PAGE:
For the past year or so, the push toward SSL secure websites has been a huge focus in the web development world. The internet as a whole has been moving to a more secure place. The reasons for this are many and everybody should be rejoicing about it. Nobody likes to think about their information becoming available to prying eyes.
As they often do, Google has been leading the pack in this effort. The Chrome browser has become the most-often used browser with almost 79% of the internet being surfed on a Chrome browser. (Firefox is a distant second at 11%. Edge/IE, Safari, and Opera round out the other 10%.)
We wrote about SSL in March of last year, pointing out the many benefits of having an SSL secure website. Google has already started giving ranking preference to sites that are SSL secure. But beginning with Chrome 68, Chrome will be actively calling out sites that aren’t SSL secure. This means that if your site isn’t running an SSL certificate, your visitors will know it. Chrome 68 is due to be released in July.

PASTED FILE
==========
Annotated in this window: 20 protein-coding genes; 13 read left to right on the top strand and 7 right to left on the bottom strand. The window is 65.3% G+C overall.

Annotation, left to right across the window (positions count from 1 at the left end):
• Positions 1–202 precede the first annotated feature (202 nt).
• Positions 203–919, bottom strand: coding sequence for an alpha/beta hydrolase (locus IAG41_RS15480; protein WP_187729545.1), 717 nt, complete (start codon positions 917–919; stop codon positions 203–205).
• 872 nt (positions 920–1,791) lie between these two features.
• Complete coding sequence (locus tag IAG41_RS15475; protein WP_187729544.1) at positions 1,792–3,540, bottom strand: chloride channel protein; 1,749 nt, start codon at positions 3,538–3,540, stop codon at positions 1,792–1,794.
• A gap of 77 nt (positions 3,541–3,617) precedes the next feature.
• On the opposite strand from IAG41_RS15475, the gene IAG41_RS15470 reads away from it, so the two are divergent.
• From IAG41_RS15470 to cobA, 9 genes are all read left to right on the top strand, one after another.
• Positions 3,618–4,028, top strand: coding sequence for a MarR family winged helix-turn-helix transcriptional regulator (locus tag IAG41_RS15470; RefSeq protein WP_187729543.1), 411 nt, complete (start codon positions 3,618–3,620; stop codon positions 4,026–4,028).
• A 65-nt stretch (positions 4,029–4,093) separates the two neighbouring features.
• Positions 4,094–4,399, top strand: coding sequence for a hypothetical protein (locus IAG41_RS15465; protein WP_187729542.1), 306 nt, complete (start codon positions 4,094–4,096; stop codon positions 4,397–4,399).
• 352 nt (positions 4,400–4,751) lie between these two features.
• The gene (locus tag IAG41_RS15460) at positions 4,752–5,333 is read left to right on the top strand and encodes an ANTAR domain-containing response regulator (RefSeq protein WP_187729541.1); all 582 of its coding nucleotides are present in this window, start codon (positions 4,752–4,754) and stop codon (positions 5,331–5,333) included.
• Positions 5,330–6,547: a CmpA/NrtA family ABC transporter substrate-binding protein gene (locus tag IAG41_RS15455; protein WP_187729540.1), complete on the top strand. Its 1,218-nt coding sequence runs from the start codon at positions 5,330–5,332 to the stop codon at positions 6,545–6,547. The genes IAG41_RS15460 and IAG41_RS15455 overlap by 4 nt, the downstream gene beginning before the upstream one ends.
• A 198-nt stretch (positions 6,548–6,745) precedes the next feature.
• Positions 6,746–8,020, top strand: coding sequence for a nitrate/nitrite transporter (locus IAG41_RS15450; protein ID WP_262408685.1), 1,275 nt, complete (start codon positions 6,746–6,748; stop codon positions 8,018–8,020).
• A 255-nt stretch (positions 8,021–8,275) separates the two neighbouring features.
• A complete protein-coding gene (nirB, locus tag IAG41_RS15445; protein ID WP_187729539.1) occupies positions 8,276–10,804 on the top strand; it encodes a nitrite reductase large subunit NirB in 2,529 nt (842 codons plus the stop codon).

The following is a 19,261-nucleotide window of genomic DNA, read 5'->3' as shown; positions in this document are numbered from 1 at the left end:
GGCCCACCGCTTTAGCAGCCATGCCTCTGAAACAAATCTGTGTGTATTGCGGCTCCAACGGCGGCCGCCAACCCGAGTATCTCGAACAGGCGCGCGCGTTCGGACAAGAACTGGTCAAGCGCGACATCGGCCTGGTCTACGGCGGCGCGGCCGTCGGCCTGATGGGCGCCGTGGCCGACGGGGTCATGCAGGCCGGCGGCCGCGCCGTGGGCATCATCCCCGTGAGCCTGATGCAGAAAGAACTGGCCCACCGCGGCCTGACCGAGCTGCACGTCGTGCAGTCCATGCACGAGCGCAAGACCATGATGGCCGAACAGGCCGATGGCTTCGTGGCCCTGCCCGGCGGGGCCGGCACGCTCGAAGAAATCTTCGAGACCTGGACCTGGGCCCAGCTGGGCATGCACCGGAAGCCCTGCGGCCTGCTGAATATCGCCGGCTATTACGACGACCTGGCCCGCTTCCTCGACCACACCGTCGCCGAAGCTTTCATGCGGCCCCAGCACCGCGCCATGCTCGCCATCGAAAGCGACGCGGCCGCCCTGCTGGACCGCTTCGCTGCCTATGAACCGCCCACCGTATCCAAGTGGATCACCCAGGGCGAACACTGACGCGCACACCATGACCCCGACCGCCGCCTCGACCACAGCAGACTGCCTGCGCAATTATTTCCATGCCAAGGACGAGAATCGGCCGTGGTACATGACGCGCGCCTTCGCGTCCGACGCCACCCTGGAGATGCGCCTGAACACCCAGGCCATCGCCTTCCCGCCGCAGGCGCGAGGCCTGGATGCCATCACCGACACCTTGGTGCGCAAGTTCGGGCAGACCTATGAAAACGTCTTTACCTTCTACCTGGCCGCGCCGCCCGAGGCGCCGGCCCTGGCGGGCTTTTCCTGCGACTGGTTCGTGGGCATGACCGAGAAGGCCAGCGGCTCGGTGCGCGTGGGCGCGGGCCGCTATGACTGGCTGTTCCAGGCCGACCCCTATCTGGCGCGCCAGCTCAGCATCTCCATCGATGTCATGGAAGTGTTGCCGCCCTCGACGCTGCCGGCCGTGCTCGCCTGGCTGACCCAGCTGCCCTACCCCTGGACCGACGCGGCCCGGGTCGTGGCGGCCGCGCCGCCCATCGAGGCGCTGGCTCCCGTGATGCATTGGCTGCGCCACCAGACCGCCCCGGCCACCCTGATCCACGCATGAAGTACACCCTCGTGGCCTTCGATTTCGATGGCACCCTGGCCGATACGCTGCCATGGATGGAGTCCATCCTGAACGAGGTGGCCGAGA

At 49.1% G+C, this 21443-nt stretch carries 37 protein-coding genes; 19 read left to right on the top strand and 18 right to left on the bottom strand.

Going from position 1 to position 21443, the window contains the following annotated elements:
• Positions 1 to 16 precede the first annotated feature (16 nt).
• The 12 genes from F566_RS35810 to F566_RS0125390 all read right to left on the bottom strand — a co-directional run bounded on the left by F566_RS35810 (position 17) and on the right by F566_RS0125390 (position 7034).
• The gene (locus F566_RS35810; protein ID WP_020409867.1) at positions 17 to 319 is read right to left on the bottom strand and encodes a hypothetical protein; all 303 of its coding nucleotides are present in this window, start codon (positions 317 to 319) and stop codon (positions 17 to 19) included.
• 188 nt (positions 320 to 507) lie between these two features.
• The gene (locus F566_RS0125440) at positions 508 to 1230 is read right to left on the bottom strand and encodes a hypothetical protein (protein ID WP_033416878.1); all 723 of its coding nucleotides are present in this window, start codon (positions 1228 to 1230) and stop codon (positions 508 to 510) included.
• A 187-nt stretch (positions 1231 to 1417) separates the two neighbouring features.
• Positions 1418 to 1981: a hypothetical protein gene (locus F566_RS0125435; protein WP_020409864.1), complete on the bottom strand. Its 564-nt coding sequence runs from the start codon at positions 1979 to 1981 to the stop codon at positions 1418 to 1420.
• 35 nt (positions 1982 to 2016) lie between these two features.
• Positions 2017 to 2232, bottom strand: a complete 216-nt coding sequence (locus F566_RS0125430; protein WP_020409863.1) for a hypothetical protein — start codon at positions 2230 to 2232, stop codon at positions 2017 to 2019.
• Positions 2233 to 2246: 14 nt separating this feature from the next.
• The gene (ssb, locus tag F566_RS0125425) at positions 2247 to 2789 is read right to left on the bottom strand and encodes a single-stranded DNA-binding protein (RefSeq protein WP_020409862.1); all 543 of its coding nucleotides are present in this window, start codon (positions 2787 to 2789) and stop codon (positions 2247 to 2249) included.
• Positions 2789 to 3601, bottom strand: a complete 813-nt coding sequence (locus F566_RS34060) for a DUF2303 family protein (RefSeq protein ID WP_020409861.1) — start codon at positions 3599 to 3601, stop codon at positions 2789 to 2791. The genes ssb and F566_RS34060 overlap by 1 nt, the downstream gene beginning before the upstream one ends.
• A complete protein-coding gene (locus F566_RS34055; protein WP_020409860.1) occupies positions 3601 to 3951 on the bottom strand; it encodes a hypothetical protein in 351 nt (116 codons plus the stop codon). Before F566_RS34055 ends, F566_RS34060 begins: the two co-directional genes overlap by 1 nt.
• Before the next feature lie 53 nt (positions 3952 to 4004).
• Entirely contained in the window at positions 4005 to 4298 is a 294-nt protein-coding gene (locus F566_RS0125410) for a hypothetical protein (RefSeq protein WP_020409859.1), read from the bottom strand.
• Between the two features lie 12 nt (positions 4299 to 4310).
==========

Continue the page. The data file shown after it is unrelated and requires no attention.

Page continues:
In a blog post from February, Google outlines their reasons for doing this. The one thing that stands out the most to us as web developers is the fact that securely embedded content isn’t enough to avoid having Chrome’s non-secure warning show up. Many sites are still only securing login forms that are embedded into pages, instead of securing the site itself. This means that your local bank might be trying to look secure. But if there’s no green lock in the browser tab, it’s not really secure.
Moving forward, we expect SSL to become more of a hot topic than it already is. At some point, Chrome may actually block sites that aren’t SSL secure. If you visit a site that doesn’t have the green lock, it’s best to avoid it. And if your own website doesn’t have it, then get in touch with us so we can help.